There was one odd thing about it, however.

“He was always looking at the light,” Cooper said of Redlin.

That was the only time Cooper and Redlin hunted together but they got to know each other pretty well over the years between conservation projects and fundraising efforts. Redlin’s love of the outdoors was unparalleled, Cooper said. It was a love that never flagged in all the years he knew Redlin.

“He moved back to Watertown to hunt and fish,” Cooper said. “People forget that.”

Since that first teal hunt, Cooper has gone on to helm the South Dakota Game, Fish and Parks Department and was appointed to sit on the Game, Fish and Parks Commission. Those positions along with his work through the years with Ducks Unlimited has given him a bit more insight on the impact Redlin’s work has had on conservation efforts in South Dakota.

Every time a Redlin painting or print was sold at a DU banquet and a few that Redlin sold through his gallery added to the pot of money the organization could use to fund habitat projects. Kohler said over the years Redlin’s work raised around $34 million for DU alone.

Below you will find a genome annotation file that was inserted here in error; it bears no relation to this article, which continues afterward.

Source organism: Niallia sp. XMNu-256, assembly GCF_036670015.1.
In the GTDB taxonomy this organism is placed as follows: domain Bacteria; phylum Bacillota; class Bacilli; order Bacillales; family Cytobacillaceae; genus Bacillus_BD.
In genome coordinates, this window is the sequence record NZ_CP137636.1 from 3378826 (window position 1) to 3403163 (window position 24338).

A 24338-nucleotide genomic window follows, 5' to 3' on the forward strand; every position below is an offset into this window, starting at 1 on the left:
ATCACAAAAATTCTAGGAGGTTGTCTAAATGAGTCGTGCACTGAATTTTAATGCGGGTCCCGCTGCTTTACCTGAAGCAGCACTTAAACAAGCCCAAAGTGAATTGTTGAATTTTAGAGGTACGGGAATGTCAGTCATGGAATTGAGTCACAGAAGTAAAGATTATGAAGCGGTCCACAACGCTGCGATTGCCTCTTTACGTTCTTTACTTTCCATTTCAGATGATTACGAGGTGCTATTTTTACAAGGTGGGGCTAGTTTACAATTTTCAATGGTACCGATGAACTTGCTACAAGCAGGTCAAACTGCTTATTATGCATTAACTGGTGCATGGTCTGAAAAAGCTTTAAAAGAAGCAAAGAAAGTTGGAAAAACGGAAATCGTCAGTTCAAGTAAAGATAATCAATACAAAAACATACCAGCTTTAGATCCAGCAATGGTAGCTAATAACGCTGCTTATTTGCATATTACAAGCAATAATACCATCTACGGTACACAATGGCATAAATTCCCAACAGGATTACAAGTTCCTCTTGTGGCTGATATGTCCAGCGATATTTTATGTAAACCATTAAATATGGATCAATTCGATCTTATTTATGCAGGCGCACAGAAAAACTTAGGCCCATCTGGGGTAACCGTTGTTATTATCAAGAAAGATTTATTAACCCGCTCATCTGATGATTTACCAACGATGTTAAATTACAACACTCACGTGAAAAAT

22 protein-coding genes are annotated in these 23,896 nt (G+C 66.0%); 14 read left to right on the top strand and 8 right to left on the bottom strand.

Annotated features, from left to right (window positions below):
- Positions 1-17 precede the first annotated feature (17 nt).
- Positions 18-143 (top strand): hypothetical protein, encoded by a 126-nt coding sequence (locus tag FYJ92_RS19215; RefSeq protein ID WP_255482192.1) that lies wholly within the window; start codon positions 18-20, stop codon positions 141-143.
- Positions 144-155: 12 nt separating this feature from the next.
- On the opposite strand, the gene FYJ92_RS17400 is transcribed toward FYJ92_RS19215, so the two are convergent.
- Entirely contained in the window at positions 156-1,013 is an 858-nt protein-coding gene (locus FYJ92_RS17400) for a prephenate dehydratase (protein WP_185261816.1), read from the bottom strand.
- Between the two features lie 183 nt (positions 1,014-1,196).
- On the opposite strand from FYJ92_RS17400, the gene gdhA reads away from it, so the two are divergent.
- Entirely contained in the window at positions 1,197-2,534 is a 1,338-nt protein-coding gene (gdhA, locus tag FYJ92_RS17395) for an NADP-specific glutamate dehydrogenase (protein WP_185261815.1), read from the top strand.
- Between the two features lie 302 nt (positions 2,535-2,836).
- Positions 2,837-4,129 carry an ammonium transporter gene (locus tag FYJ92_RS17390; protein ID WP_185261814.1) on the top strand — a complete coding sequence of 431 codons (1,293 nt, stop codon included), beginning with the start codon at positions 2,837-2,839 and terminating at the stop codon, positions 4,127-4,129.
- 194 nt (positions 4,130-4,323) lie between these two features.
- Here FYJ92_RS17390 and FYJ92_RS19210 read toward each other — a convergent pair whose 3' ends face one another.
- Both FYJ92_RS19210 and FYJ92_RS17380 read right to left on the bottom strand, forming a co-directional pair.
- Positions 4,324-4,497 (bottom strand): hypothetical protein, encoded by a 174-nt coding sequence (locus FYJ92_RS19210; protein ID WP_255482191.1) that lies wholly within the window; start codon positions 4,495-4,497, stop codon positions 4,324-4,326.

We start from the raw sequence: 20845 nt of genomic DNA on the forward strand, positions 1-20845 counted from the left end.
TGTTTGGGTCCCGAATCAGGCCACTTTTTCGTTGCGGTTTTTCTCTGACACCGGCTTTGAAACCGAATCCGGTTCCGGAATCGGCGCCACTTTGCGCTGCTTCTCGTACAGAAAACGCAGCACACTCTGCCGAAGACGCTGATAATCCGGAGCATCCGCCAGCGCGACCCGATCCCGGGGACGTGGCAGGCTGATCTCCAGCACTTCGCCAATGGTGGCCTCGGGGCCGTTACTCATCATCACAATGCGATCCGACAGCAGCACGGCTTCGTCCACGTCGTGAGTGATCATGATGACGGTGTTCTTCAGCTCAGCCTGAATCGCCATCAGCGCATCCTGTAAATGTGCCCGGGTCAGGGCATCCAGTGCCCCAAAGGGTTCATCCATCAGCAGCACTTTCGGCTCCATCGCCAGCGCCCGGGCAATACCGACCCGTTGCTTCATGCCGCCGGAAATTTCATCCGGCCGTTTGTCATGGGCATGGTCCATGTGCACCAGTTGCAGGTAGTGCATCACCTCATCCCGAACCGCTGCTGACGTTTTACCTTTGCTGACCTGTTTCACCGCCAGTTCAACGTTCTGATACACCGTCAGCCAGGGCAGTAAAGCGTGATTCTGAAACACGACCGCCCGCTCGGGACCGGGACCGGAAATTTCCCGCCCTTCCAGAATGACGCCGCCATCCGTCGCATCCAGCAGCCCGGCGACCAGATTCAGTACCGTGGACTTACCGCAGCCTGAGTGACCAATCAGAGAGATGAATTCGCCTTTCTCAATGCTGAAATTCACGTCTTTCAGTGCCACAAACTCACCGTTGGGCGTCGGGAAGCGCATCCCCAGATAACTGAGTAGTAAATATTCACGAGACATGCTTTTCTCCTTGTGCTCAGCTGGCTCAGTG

Organizations such as DU typically use their privately raised money to match public funding from government agencies such as the U.S. Fish and Wildlife Service. Much of that money comes from excise taxes called for in laws such as the Pittman-Robertson Act.

“This is where sportsmen made a huge gain from Terry Redlin,” Cooper said.

In some cases the money raised by Redlin’s artwork could be used to obtain as much as nine times the amount of money that was privately raised, Cooper said.